April 18, 2015
Ah Paree: "An American in Paris" and "Gigi"
Like most Americans, I’m a sucker for the mystique of Paris. And I’ve recently had the chance to overindulge that fascination by seeing the new productions of Gigi and An American in Paris that have opened on Broadway over the past two weeks. My verdict: comme ci comme ça.
Gigi, a revisal of the 1973 Lerner & Loewe musical, has fared the worse with the big-gun critics (click here to see what some of them said). The show, as you probably know, is based on the French writer Colette’s novella about a girl raised to be a courtesan and the rich older man who falls for her harder than he thought he would.
A 1951 stage play of the story marked the debut of Audrey Hepburn and seven years later, Hollywood turned the tale into an Oscar-winning musical starring Leslie Caron.
Those are tough acts to follow. The '73 show flopped. Now the producers of this latest incarnation have put their hopes on the very slender shoulders of Vanessa Hudgens, who made her name as the star of Disney’s “High School Musical” TV and movie franchise.
Hudgens, now 26, began singing and dancing in local productions in her native California at age 8 (click here to read an interview with her) but she’s a creature of the “American Idol” generation that seems to believe volume can make up for emotion.
And that comes off really badly when contrasted with the exquisite singing of Victoria Clark who plays Gigi’s still-stylish grandmother.
Yet, there’s a pluckiness about Hudgens that suits the character of the pixyish Gigi. Plus she works so hard and looks so smashing in the dresses that Catherine Zuber has created for her (click here for a Q&A with the designer) that I found myself rooting for Hudgens.
Director Eric Schaeffer and book writer Heidi Thomas have tried to ease the way by toning down the uncomfortable storyline that basically calls for Gigi’s grandmother and aunt to pimp the girl out. They've made their Gigi more feisty and narrowed the age gap between her and her suitor, played appealingly by Corey Cott (click here to read more about those changes).
And the performances by Clark and the amusing Dee Hoty as her money-minded aunt, Zuber’s costumes, the Art Nouveau-inspired set by Derek McLane and the choreography by Joshua Bergasse kept me from getting cranky. But they’re not enough to get me to recommend Gigi to others in this season which is plump with song and dance shows.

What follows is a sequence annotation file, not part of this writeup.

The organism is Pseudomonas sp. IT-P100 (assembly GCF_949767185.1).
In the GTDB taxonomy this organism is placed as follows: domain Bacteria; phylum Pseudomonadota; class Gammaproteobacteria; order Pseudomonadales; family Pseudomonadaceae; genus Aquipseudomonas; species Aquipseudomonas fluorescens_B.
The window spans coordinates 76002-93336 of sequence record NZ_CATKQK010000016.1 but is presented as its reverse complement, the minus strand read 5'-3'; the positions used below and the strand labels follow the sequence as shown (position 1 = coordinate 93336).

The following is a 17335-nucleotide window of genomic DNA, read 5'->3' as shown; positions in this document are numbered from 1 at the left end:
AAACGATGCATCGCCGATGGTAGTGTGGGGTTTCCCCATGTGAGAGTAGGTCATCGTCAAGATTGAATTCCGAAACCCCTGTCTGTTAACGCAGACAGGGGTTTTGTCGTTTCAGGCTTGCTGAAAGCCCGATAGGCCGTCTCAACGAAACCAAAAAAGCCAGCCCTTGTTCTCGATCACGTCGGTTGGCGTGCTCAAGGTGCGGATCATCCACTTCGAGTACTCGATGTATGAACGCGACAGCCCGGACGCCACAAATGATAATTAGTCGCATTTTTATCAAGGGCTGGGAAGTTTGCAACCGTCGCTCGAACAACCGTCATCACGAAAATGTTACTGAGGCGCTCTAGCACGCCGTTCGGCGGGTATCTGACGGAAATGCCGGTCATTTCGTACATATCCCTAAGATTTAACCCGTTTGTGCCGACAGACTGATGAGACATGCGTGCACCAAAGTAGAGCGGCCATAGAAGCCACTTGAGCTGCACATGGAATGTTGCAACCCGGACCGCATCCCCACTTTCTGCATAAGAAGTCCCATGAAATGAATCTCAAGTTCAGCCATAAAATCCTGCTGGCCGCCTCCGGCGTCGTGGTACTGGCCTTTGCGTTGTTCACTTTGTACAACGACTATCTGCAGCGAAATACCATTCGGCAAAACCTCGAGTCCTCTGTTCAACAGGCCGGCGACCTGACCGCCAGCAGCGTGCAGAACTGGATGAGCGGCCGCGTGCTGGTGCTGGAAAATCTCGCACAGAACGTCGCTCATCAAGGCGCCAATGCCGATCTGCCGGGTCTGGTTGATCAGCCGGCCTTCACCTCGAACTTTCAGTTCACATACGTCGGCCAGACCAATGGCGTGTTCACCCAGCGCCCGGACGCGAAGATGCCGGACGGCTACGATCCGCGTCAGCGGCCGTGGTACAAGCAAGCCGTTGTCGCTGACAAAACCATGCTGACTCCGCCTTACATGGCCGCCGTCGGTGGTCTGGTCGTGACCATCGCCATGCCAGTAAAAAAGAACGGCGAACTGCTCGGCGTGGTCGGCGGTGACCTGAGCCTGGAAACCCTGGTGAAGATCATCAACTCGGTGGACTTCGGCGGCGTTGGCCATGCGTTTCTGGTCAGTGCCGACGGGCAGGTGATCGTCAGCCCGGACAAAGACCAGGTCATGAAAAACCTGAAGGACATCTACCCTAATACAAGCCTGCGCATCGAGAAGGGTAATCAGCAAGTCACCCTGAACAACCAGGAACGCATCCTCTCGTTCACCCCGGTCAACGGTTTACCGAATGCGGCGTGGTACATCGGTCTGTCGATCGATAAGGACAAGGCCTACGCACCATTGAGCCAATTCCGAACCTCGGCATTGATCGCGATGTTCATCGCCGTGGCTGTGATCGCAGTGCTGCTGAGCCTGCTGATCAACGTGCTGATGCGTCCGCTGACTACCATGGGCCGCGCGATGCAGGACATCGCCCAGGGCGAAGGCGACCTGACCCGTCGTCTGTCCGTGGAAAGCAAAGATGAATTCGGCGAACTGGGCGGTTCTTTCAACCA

One of the most anticipated of those shows has been An American in Paris, a stage makeover of the Oscar-winning movie musical, which starred Caron and Gene Kelly as an ex-GI turned expat painter who becomes involved with two women—one an American heiress who can help his career and the other a local French woman who has entanglements of her own.
As it turns out Gigi’s book writer and lyricist Alan Jay Lerner also wrote the script for the Caron-Kelly movie, although the music was—and thanks to some added songs is even more so—all George and Ira Gershwin. In another coincidence, Vincente Minnelli (yep, Liza’s dad) directed the film versions of both Gigi and An American in Paris (click here to read about that).
Like the new Gigi, the new American in Paris has had its script revised. In this case, the playwright Craig Lucas moves the setting closer to the end of World War II and interpolates issues like closeted homosexuality and the after effects of the Nazi occupation to add some emotional heft. But, as in the film, dance remains at the heart of the show, including the famous 14-minute dream ballet that comes near its end.
The world-renowned ballet choreographer Christopher Wheeldon does double duty as director and choreographer and he realizes his clear vision for the show, which includes casting it with real ballet dancers (click here to read an interview with him).
Both Robert Fairchild, a principal dancer with the New York City Ballet, as the painter; and the gamine Leanne Cope, a corp member with London’s Royal Ballet, as his French love, sing well enough but their dancing is spectacular and is probably the reason the show has gotten so much praise (click here to read some of those reviews).
Now here's where I have to own up to philistine status and say that I felt there was too much dancing. So much so that it undercut the cathartic power of that beautiful final ballet.
But there are other reasons to enjoy what it shaping up to be the snob-hit musical of the season. Bob Crowley’s set performs a magical dance of its own, with scrims shifting here and there around the stage, virtually flirting with the smart video projections created by 59 Productions (click here for more about that).
And there are some fine supporting performances from Max von Essen and Brandon Uranowitz as the other men in the French girl’s life and, especially, from Jill Paice, who makes the heiress a real person instead of a cartoon villainess. Finally, of course, it’s always, always great to hear Gershwin.